|1||2007 Fiesta Bowl|
|Jared Zabransky and Boise State changed the way the nation looked at non-BCS teams. (Getty)|
By Dennis Dodd
Lost in the whole mega-upset, player-proposes-to-cheerleader, overtime madness of 2007 Fiesta Bowl was Karl Benson.
You didn't see him. Few people did. I'll remember Benson that night not as the then-WAC commissioner celebrating one of the biggest upsets in the sports' history. I'll remember a former Boise State shortstop practically skipping through the press box.
For him, the ol' alma mater had won. Changed the game, really, when it beat Oklahoma. Boise sure as hell changed Benson.
You have to remember, the man was lying on a couch recovering from eye surgery in 1999 when he was informed that half of his league was leaving to form the Mountain West. Those were the days of the 16-team WAC before anyone had ever coined the term "super conference."
Benson was proud and should have been. He had hustled Boise State into the WAC in 2001, five years after it had entered I-A. It would become a theme. Whenever his league was threatened with defections, Benson always seemed to be able to reinvent it.
This particular addition practically reinvented college football. Looking out on the field in pregame, I was stunned by the obvious size advantage for the Sooners. When you can see that sort of thing from the press box, it means something.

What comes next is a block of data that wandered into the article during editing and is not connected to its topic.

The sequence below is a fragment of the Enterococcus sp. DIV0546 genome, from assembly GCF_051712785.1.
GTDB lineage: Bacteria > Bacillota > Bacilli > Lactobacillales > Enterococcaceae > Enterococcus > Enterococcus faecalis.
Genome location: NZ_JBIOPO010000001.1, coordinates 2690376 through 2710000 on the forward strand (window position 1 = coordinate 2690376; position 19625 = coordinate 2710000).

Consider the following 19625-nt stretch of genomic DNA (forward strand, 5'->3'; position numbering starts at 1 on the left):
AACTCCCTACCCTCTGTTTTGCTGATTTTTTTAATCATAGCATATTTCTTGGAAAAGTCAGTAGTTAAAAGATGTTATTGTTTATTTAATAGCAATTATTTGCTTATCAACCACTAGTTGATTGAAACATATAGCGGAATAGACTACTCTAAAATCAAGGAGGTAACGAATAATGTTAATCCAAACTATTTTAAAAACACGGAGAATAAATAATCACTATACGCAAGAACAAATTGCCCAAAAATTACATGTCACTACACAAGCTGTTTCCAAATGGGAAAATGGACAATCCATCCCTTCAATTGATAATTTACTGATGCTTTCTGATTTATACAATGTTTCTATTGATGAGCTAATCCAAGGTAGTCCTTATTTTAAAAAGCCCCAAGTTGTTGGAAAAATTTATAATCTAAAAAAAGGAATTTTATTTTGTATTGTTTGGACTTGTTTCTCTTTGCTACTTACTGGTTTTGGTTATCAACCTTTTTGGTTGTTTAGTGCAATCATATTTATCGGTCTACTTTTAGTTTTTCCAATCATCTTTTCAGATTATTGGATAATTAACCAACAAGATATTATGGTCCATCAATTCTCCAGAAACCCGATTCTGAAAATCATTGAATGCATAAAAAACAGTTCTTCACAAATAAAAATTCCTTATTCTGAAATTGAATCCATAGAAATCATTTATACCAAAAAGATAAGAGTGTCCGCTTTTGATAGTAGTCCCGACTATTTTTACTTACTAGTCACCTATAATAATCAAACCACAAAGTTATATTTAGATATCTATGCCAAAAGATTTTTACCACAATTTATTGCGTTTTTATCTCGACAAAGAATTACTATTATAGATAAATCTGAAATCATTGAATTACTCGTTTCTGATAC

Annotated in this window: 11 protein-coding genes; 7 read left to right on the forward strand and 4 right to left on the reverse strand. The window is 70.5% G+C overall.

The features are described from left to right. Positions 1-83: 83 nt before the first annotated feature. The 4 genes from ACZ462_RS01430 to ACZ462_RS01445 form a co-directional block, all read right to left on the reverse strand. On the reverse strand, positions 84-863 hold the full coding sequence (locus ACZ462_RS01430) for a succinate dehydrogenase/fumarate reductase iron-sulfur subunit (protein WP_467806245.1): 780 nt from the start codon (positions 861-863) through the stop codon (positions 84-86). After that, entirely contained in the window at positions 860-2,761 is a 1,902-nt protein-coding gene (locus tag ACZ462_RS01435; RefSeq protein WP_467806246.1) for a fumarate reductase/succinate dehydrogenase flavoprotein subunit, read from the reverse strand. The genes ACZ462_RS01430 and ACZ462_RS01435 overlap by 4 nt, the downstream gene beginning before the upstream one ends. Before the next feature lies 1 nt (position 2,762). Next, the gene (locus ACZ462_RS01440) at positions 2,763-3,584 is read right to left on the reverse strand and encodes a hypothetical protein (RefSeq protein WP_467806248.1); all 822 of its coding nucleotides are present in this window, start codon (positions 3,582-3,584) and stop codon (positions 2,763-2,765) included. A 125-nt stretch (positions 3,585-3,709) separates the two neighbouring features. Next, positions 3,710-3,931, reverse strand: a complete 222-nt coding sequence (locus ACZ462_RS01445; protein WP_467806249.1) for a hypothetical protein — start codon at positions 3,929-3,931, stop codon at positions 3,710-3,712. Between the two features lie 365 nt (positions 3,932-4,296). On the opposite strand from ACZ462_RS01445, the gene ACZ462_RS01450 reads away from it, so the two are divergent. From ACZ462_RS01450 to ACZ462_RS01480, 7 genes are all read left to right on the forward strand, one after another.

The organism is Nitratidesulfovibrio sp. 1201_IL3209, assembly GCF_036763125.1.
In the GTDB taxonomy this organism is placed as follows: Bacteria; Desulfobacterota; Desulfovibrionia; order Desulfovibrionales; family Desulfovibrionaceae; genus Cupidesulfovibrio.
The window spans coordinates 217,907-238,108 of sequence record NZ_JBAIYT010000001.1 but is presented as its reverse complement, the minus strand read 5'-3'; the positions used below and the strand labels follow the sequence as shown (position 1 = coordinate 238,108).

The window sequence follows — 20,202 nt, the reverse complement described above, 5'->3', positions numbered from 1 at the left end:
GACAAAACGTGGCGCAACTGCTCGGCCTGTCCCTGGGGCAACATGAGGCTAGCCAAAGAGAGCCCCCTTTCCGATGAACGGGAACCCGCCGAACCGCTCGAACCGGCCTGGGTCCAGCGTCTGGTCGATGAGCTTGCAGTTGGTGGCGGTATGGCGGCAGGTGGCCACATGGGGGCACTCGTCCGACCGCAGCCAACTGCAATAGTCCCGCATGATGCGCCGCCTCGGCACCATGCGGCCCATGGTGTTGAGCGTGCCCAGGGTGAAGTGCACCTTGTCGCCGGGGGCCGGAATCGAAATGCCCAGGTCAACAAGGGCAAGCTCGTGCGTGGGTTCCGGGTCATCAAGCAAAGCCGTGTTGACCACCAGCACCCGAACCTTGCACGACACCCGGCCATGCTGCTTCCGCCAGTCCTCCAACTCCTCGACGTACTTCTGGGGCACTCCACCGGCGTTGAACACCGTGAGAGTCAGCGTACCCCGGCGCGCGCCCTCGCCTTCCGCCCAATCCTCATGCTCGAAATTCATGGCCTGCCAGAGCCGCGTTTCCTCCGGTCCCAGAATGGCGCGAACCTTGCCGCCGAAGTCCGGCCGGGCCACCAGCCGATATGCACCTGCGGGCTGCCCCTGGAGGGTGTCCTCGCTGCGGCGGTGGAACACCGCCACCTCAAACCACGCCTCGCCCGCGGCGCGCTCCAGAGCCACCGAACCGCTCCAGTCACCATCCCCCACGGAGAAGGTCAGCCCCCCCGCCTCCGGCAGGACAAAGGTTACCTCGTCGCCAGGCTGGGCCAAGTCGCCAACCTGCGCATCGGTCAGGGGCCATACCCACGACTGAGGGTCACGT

Except it didn't on that night. Boise was better, more motivated, more creative. It raced out to an 18-point lead, then let Oklahoma rush back to nudge ahead by a touchdown. Boise tied the game with seven seconds on a hook-and-ladder gadget play. That was nothing, as we would find out.
The game was won in overtime as immortal quarterback Jared Zabransky ran the most immortal Statue of Liberty play in the sport's history -- the quarterback handing off to running back Ian Johnson. You know what happened from there. Johnson scored, Boise won by a point and the game was changed forever.
How big was it? Boise's entire football budget ($3.5 million) was as much as Bob Stoops' salary. How big was it? A sport with virtually no Cinderella finally had one. Since that day, Boise has won 60 games in five years and become the shining beacon of hope for the unwashed. The Broncos, a team with five years of I-A experience, had beaten one of the sport's superpowers.
More than that, it proved that the game's have-nots deserved a place at the table. A couple of years previous Tulane president Scott Cowen had argued -- under the threat of Congressional intervention -- that non-BCS programs needed better access. It was a case of fairness.
Boise State was a case of craziness. The night before the game, Zabransky had guaranteed a win at a Boise pep rally. During those pre-Twitter days, the word simply never got out. When it actually happened, Boise had established itself as a new, unlikely college football power, Oklahoma had to do rehab on its ego, and a former Broncos' shortstop skipped to the press elevator to join the celebration on the field.